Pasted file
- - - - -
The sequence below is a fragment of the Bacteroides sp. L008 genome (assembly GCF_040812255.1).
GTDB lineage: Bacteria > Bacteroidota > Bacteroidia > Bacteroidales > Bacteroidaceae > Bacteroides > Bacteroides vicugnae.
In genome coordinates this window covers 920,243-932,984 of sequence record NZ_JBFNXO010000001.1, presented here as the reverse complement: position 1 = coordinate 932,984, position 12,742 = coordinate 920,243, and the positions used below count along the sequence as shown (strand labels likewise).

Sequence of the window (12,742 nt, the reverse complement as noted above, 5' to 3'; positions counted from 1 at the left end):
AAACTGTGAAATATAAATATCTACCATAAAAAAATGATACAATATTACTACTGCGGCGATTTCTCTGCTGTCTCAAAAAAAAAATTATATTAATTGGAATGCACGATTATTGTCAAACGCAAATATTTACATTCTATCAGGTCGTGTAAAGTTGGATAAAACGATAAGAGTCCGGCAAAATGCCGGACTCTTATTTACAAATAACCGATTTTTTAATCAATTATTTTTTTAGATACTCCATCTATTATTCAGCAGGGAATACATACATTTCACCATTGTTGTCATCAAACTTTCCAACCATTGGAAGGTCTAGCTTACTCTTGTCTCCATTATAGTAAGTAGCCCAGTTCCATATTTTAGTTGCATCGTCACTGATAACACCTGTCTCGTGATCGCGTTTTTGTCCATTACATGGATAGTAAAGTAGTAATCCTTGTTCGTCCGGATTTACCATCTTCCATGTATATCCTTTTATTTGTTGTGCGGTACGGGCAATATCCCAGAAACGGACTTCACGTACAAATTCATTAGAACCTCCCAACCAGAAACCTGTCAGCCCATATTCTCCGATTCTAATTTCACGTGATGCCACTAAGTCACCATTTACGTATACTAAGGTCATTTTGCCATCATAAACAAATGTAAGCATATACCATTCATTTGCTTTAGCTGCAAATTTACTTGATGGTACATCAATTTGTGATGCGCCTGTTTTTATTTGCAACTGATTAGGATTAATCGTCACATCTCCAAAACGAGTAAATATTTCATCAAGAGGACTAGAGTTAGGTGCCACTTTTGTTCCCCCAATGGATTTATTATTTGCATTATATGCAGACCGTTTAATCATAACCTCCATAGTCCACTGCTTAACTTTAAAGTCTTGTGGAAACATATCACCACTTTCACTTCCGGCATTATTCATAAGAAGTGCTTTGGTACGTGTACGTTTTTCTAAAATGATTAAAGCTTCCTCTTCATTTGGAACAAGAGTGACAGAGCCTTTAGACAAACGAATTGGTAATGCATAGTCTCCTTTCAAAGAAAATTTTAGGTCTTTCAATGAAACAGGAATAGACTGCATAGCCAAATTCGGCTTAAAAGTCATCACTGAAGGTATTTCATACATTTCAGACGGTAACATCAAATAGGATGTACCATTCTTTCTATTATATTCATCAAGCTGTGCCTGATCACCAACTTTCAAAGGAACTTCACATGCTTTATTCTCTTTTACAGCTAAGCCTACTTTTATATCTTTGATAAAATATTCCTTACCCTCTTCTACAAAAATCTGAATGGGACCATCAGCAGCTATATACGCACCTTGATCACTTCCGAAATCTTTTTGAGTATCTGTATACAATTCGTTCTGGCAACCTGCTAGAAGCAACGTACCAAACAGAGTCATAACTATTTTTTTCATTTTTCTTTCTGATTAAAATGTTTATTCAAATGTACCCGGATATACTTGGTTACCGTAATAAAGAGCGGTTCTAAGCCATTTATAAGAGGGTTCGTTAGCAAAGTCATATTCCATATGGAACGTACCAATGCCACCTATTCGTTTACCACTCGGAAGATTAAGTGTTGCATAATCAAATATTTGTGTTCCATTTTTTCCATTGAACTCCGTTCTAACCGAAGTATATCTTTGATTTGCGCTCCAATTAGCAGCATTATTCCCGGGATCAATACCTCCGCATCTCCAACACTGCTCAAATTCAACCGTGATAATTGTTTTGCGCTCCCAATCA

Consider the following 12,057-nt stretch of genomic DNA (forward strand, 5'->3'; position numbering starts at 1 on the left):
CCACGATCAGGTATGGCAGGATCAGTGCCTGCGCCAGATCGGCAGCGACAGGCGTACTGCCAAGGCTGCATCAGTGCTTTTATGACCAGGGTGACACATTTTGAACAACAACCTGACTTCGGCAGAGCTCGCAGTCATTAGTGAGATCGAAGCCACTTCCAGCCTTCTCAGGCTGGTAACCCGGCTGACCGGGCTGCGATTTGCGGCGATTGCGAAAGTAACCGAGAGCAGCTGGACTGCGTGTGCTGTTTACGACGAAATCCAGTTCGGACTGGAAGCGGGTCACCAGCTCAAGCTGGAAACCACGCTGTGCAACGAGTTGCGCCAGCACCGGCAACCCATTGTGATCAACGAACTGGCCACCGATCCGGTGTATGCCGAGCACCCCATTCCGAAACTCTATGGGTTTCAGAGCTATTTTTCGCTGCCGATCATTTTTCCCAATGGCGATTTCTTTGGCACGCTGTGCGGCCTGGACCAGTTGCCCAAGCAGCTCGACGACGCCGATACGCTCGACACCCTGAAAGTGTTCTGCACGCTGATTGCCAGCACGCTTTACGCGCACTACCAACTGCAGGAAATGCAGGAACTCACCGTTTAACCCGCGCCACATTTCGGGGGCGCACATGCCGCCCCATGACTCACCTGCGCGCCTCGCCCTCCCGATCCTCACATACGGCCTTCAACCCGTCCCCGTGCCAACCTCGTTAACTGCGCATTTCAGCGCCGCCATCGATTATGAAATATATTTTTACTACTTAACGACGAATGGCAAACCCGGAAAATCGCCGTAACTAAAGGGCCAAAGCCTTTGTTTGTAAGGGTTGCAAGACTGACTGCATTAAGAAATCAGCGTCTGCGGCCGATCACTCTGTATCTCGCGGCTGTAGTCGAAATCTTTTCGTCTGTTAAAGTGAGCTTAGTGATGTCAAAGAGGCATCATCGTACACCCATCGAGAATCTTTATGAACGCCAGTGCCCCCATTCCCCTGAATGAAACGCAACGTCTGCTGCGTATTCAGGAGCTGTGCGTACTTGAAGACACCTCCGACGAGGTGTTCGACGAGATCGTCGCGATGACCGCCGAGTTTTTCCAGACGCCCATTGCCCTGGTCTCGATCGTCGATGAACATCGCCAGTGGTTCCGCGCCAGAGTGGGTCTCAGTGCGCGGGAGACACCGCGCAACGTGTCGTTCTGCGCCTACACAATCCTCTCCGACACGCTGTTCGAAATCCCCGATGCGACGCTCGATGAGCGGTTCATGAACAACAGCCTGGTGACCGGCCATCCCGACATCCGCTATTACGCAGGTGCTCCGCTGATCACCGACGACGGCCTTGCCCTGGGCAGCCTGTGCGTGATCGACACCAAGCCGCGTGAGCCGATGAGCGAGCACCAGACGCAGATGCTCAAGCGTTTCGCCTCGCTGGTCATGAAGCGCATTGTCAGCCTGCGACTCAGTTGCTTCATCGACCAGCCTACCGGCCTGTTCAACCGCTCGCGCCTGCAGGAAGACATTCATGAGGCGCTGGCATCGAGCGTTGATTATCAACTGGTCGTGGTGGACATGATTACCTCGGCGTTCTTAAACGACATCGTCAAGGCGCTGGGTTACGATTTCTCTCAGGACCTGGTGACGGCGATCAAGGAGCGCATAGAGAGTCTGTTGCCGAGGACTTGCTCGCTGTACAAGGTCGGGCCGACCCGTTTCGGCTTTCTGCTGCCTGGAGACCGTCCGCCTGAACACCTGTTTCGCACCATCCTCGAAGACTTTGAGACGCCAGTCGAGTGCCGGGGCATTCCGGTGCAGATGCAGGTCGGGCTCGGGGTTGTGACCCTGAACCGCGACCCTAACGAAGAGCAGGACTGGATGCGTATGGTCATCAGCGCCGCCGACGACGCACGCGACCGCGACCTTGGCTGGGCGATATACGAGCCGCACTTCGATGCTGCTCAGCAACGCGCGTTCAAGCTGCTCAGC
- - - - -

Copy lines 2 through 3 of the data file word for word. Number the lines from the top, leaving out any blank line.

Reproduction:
GTDB lineage: Bacteria > Bacteroidota > Bacteroidia > Bacteroidales > Bacteroidaceae > Bacteroides > Bacteroides vicugnae.
In genome coordinates this window covers 920,243-932,984 of sequence record NZ_JBFNXO010000001.1, presented here as the reverse complement: position 1 = coordinate 932,984, position 12,742 = coordinate 920,243, and the positions used below count along the sequence as shown (strand labels likewise).